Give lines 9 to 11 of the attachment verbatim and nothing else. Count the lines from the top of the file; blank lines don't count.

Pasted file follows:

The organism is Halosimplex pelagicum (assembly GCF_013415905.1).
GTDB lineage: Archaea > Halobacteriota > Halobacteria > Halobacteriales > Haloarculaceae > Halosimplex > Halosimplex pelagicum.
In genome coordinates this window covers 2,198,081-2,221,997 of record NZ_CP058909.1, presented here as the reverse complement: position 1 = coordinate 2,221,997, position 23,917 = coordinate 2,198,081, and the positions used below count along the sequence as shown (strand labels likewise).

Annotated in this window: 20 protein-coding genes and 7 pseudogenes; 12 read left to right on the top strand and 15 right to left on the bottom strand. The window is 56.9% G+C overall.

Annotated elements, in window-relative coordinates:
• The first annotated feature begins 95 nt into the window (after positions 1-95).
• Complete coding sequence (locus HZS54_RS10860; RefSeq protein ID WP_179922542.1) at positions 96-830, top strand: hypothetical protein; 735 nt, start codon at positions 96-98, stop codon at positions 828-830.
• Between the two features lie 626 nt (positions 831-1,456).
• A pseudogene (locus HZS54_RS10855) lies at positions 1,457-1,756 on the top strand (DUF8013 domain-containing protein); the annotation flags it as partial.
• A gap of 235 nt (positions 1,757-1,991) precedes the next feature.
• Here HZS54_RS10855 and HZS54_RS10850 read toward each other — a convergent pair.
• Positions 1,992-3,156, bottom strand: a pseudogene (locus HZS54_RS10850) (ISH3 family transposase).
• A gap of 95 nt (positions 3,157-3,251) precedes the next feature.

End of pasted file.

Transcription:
• A pseudogene (locus HZS54_RS10855) lies at positions 1,457-1,756 on the top strand (DUF8013 domain-containing protein); the annotation flags it as partial.
• A gap of 235 nt (positions 1,757-1,991) precedes the next feature.
• Here HZS54_RS10855 and HZS54_RS10850 read toward each other — a convergent pair.